Galleri Riis, in cooperation with Peder Andreas Lund, has the pleasure of presenting the first exhibition ever in Norway of a selection of works by the Swiss-German artist, Dieter Rother Roth (b. Hannover, 1930 – d. Basel, 1998).
With his highly individual and at times iconoclastic and undermining attitude, Dieter Roth has for the most part been unknown to a broad audience. This in spite of his strong position within the international art scene and his continual influence on new generations of young artists. Roth was suspicious of gallerists and art dealers, and skeptical of museum curators and other interpreters of his work. He also lived a nomadic existence, and his two most important bases, Iceland and Basel, were on the outskirts of the major centers of the artworld. Since his death, however, his entire lifework has been the subject of renewed interest and research, which has been manifested in a comprehensive, three-volume oeuvre-catalog, and in the major retrospective “Roth-Zeit / Roth-Time” at the Schaulager Basel and the Museum Ludwig in Cologne in 2003, and at the Museum of Modern Art and PS1 in New York in 2004.
Having experimented early on in his career with graphics, design, poetry and music, Roth established himself in the early 1950’s as a competent practitioner of a type of geometric abstract expression influenced by the Zurich artists Max Bill and Richard Paul Lohse. While working in Copenhagen in 1956, Roth experimented with film and made his first “artist-books”, a medium to which he would continually return. In Copenhagen he also met his first wife, the Icelandic art teacher Sigridur Björnsdottir, and thus began Roth´s life-long relationship with Iceland.
At the beginning of the 1960´s Roth met the Swiss artist, Jean Tinguely, and was introduced to artists such Robert Rauschenberg. His conceptions of what art can be, and not least, what it can be made of, were upended, and this period marked the beginning of his interest in utilizing challenging and heretofore unfamiliar materials in the production of art, materials such as chocolate, milk, fruit and other foodstuffs. That the artworks as a result took on lives of their own, on a steady course toward disintegration and decay, became one of the essential expressions that occupied Roth.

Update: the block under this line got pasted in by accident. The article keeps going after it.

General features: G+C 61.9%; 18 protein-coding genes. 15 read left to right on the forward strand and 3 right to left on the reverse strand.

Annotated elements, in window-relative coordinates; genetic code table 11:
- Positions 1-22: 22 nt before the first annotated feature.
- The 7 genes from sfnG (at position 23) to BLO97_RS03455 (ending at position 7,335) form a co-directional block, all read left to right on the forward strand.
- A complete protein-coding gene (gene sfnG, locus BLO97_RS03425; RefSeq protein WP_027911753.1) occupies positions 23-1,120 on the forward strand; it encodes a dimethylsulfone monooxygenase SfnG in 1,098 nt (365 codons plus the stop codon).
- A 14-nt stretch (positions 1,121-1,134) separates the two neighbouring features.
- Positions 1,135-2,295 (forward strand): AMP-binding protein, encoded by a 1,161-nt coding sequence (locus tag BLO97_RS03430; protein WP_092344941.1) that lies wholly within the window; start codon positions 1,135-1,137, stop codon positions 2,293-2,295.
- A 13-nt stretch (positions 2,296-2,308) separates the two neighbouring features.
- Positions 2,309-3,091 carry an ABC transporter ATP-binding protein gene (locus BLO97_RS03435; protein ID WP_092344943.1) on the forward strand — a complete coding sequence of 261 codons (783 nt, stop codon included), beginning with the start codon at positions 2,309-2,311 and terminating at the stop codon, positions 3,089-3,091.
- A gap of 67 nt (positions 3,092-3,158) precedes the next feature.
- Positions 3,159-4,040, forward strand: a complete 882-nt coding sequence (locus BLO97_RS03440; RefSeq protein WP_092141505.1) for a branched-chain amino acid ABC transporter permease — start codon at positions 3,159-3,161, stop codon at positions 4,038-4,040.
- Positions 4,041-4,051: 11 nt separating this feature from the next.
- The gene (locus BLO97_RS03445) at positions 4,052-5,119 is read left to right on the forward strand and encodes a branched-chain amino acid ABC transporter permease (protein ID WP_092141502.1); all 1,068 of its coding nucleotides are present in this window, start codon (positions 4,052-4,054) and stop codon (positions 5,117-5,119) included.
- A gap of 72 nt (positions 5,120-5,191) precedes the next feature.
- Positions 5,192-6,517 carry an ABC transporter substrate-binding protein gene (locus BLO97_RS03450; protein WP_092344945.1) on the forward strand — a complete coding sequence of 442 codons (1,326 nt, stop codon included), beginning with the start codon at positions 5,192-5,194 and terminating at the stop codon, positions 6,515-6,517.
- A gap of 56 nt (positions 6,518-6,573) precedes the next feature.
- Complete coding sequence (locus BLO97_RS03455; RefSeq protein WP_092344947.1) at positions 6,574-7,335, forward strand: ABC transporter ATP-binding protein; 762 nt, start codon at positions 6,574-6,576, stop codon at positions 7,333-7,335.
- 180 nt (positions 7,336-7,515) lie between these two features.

By the end of the 1960´s and through much of the 1970´s, Roth worked with the printer and publisher, Hansjörg Mayer, on the publication of artist-books, while leading a wanderer's life around Europe and the USA, but increasingly to and from Iceland. After having settled down somewhat at the beginning of the 1980´s he began the increasingly close artistic collaboration with his son, Björn. Roth had begun by that time to create collages out of detritus from his studio and worktables, as portraits of the artist and his studio. He also began creating interactive assemblages, sculptures with musical instruments and sound recording/playback components. Some of these works grew and changed over time and became monumental installations. Working with drawing and collage remained fundamental to Roth´s artistic activity the last twenty years of his life.
In the selection of works (from 1969-97) for this exhibition, we are presenting very distinct examples of work within graphics, sculpture, collage, drawing and mixed-media pictures. In addition, we are showing the major work, "Reykjavik-slides" 1973-75 / 1990-93, a slide installation with eight projectors showing Roth´s 30,000 photographs of all the houses in Reykjavik.
Roth´s work developed over 50 years with profusion, diversity and logical coherence, and it establishes him as one the most unique and important artists of the second half of the 20th century. He went from classic modernism to poet-modernism, and grappled with fundamental issues such as artistic identity, the nature of art, which materials can be used for the production of art, and the hierarchy of the different artistic media. Excess and order, destruction and creativity, playful humor and critical questioning, the repulsive and the beautiful -- all are balanced elegantly throughout his oeuvre.
Dieter Roth’s son Björn Roth will be present at Galleri Riis the days prior to the opening.